a transducer, wherein the switches are coupled to alternately provide power to the transducer.
91. A medical device for wireless communication, comprising:
a plurality of switches that are coupled;
a comparator adapted to determine at least one difference associated with time durations of different levels of an input signal over at least one period of time;
a signal generator adapted to generate a plurality of control signals based on the at least one difference, wherein the plurality of control signals independently control the switches; and
a transducer, wherein the switches are coupled to alternately provide power to the transducer.
Descripción
CLAIM OF PRIORITY UNDER 35 U.S.C. §119

This application claims the benefit of and priority to commonly owned U.S. Provisional Patent Application No. 60/794,039, filed Apr. 20, 2006, entitled, “DIRECT DRIVE CLASS-D AMPLIFIER FROM PULSE WIDTH MODULATION,” the disclosure of which is hereby incorporated by reference herein.

BACKGROUND

1. Field

This application relates generally to data communication, and to a low power output stage.

2. Background

Various circuit topologies may be used in an output stage of a communication system. In a typical application a load such as a speaker or an antenna may be driven by an amplifier of a particular class, depending on the requirements of the application. For example, a class-A amplifier may be used in applications that may require relatively good linearity but may not require high-efficiency. Class-C amplifiers, on the other hand, provide much greater efficiency at the cost of higher distortion in the output signal. Another class of amplifier, a class-D amplifier, utilizes a switching architecture to provide high-efficiency and is often used in pulse width modulation-related and sigma delta modulation-related applications.

FIG. 1 illustrates a typical implementation of a class-D amplifier circuit 100 for a digital audio application. In this example, a digital audio input signal 102 is converted to a 1-bit sigma delta modulated stream by a sigma delta modulator 104. A 1-bit digital-to-analog converter 106 converts this bitstream into an analog signal that is, in turn, filtered by a low pass filter 108. A comparator 110 compares the reconstructed analog output of the low pass filter 108 with the output of a sawtooth waveform generator 112. A resulting pulse width modulated signal 114 controls a pair of coupled transistors 116 that alternately drive a speaker 118 depending on the level (high or low) of the pulse width modulated signal 114.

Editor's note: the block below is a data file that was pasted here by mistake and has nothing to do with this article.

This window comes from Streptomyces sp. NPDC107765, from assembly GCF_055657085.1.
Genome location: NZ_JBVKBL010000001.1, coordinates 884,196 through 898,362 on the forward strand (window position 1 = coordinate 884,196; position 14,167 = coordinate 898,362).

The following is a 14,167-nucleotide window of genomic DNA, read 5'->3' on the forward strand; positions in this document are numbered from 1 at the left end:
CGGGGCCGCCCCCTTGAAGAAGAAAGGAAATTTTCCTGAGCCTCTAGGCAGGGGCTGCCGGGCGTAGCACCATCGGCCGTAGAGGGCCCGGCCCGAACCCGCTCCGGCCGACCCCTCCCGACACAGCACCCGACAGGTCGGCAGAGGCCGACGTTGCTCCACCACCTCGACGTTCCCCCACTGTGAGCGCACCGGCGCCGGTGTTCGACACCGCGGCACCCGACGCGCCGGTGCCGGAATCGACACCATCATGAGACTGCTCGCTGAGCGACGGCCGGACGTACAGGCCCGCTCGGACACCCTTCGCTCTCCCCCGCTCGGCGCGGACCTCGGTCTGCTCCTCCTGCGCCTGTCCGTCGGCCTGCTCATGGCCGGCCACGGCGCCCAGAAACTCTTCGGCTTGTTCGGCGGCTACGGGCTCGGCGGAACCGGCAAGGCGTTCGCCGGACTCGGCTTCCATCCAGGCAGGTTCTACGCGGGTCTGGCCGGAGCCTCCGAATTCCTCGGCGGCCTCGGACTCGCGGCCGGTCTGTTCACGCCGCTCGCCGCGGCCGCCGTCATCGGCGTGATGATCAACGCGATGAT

A class-D amplifier circuit such as the one depicted in FIG. 1 may provide a relatively efficient output stage because only one of the transistors 116 is on at a given time. In practice, however, the power consumed by the components that generate the pulse width modulated signal 114 (e.g., components 110 and 112) may be relatively significant, particularly in low power applications.

In some applications a sigma delta modulated signal may be used to directly drive the output stage (e.g., the transistors 116). Such a circuit may reproduce the original signal in a relatively accurate manner if appropriate filtering is provided either before or at the output stage. For example, such a circuit may utilize a filter (e.g., a capacitor) prior to the output stage or the load (e.g., a speaker coil) may provide a sufficient filtering effect.

SUMMARY

A summary of sample aspects of the disclosure follows. It should be understood that any reference to aspects herein may refer to one or more aspects of the disclosure.

The disclosure relates in some aspects to a low power output stage. For example, the power consumption of an output stage constructed in accordance with the teachings herein may depend on (e.g., may be proportional to) the amplitude and the activity of the signal being output.

The disclosure also relates in some aspects to techniques for controlling switches of an output stage. For example, these techniques may be used to drive a switching-based output stage such as a class-D output stage. The output stage may, in turn, drive a load such as a transducer (e.g., a speaker, an antenna, etc.) or some other suitable load.

In some aspects the switches may be controlled based on durations of different levels of an input signal over one or more periods of time. For example, if the duration of a first level (e.g., a high-level) of the input signal is longer than the duration of a second level (e.g., a low-level) of the input signal over a given period of time, a first switch may be turned on. Conversely, if the duration of the second level is longer than the duration of the first level over the period of time, a second switch may be turned on. Thus, one of the switches may be turned on and the other switch turned off, depending on the relative durations of the levels of the input signal.